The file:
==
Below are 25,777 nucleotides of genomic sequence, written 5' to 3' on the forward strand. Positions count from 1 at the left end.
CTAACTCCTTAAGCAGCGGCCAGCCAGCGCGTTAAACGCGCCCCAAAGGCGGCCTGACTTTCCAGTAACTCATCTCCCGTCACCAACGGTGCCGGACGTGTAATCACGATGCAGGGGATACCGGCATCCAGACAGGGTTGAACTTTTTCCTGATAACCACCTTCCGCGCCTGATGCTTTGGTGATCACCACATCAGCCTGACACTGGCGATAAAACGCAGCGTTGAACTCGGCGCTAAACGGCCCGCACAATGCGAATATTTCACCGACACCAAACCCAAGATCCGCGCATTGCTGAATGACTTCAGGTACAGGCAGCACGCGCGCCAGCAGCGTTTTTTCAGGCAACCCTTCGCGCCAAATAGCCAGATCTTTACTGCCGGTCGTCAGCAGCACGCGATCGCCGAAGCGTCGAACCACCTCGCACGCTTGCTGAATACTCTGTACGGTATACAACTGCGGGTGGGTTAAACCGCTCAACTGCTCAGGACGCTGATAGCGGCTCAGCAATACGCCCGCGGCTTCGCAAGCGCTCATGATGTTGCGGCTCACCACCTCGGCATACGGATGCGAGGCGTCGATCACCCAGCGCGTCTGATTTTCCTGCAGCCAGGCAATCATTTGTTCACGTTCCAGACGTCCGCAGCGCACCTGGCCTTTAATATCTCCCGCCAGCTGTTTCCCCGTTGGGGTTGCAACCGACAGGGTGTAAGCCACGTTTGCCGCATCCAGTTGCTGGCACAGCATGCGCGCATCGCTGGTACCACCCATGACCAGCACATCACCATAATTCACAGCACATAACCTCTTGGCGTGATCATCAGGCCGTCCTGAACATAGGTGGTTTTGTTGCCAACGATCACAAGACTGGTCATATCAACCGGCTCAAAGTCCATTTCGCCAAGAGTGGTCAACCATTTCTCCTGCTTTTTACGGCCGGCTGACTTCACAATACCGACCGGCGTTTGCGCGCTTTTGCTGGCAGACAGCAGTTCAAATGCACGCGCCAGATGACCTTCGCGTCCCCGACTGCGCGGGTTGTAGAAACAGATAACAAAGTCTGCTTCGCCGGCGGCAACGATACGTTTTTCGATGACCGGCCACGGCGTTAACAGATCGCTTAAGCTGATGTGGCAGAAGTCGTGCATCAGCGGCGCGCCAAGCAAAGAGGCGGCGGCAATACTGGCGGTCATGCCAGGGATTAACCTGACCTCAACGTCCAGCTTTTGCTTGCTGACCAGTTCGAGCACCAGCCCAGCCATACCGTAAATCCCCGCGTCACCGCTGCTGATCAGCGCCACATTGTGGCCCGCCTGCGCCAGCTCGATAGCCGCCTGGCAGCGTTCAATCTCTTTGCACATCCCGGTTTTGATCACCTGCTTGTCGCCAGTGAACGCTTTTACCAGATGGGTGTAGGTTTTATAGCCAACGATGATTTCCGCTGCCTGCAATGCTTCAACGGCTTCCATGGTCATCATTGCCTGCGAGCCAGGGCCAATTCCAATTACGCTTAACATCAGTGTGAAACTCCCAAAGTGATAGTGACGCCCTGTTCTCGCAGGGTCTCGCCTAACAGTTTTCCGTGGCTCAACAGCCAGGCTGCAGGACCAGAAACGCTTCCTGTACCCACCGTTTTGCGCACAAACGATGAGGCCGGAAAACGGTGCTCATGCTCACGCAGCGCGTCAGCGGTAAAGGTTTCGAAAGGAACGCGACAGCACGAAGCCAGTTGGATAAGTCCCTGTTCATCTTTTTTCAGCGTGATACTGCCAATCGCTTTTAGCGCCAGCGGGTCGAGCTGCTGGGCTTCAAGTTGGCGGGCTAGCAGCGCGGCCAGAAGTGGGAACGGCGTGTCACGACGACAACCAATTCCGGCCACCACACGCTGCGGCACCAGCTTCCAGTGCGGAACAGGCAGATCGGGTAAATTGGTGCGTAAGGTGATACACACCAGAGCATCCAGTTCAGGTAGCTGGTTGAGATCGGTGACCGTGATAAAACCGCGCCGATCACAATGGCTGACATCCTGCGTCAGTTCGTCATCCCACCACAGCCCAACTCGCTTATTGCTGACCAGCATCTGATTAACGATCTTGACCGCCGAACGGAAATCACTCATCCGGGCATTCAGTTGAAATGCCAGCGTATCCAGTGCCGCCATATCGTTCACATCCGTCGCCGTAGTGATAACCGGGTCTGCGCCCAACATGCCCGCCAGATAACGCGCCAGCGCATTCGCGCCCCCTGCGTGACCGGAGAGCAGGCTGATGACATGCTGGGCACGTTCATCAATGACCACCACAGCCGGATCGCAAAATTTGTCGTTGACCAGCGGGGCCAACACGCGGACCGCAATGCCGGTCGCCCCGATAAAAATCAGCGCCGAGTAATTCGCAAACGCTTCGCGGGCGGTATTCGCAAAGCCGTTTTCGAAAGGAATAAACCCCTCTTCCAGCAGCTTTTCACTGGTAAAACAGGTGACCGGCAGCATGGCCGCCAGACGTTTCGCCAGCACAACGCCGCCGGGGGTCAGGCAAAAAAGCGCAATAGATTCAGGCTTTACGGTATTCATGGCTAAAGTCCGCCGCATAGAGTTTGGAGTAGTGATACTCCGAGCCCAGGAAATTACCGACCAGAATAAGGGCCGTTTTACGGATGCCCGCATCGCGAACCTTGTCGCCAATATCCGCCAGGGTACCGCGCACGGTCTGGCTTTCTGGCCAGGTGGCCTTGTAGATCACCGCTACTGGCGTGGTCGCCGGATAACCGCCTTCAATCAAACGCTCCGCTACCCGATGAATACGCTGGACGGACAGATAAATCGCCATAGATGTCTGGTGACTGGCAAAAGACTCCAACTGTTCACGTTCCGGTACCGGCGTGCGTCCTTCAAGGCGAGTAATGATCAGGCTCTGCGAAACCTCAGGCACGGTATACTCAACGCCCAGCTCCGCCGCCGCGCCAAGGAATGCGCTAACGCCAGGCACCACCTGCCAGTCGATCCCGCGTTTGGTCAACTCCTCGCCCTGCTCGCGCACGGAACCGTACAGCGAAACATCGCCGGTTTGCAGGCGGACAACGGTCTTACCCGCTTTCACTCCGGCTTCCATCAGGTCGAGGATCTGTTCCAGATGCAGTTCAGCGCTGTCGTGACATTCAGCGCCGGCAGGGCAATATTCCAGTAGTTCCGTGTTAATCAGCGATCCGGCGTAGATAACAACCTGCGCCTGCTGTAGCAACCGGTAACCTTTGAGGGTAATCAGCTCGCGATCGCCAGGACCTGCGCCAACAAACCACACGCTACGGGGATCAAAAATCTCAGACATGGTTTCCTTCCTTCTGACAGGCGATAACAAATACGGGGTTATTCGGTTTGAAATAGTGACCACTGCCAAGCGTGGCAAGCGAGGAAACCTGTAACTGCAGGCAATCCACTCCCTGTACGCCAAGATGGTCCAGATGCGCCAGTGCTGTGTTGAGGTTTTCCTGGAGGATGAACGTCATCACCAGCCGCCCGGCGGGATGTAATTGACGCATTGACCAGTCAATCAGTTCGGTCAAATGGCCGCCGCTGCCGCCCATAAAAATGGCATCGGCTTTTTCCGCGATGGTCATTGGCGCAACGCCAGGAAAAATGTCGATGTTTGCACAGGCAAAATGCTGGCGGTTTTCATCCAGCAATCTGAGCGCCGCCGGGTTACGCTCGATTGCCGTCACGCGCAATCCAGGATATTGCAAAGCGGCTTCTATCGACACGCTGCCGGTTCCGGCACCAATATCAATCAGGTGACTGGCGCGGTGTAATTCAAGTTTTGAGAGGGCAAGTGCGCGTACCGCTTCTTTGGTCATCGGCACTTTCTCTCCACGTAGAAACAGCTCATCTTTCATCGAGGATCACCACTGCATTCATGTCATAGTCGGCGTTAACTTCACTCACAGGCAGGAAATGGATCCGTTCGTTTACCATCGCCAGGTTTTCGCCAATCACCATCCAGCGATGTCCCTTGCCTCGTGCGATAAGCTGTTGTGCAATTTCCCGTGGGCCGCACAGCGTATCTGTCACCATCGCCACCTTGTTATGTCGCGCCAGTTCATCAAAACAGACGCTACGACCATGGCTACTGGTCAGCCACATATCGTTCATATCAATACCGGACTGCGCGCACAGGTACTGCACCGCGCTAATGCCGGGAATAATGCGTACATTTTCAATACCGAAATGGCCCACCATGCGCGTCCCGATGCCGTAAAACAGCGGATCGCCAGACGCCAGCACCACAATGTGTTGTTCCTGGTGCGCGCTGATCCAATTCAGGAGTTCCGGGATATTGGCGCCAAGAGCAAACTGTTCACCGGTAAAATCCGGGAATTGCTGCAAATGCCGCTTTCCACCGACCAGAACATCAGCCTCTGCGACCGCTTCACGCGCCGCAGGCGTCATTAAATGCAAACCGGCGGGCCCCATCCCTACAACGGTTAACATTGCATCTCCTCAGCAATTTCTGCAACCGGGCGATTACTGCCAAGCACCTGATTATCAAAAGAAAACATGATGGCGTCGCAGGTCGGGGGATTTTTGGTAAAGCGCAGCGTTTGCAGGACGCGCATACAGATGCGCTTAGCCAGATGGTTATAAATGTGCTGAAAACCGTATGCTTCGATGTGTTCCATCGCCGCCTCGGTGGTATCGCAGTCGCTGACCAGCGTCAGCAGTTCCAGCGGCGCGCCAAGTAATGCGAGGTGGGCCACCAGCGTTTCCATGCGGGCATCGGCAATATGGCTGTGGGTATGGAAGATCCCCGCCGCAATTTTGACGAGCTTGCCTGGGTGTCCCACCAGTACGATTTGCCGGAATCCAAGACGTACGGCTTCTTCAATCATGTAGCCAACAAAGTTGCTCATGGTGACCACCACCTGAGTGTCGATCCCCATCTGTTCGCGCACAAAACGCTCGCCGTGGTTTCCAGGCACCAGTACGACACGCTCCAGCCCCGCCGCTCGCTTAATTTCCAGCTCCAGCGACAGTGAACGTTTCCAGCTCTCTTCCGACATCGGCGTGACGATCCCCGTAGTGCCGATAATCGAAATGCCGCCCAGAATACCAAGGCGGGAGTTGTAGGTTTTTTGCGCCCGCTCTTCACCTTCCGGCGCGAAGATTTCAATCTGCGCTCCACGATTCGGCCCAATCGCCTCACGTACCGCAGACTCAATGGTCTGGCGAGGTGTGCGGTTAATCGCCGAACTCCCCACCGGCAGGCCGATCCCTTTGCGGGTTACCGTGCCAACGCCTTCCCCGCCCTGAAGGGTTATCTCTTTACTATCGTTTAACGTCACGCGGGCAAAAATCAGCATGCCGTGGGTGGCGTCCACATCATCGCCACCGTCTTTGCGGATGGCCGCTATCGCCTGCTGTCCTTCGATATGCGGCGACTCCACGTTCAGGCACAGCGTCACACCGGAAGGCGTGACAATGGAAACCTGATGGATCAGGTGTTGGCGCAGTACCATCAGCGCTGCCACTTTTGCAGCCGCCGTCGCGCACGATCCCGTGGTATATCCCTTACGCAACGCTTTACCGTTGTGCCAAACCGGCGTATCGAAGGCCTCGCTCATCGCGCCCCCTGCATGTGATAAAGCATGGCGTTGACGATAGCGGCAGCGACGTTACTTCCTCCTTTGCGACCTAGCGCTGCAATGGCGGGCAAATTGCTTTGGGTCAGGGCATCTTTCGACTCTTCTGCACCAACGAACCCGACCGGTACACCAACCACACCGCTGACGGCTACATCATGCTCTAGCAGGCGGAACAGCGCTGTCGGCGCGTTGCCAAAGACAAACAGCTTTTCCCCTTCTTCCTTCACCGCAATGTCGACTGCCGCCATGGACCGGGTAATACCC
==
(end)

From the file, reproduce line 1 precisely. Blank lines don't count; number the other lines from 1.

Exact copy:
Below are 25,777 nucleotides of genomic sequence, written 5' to 3' on the forward strand. Positions count from 1 at the left end.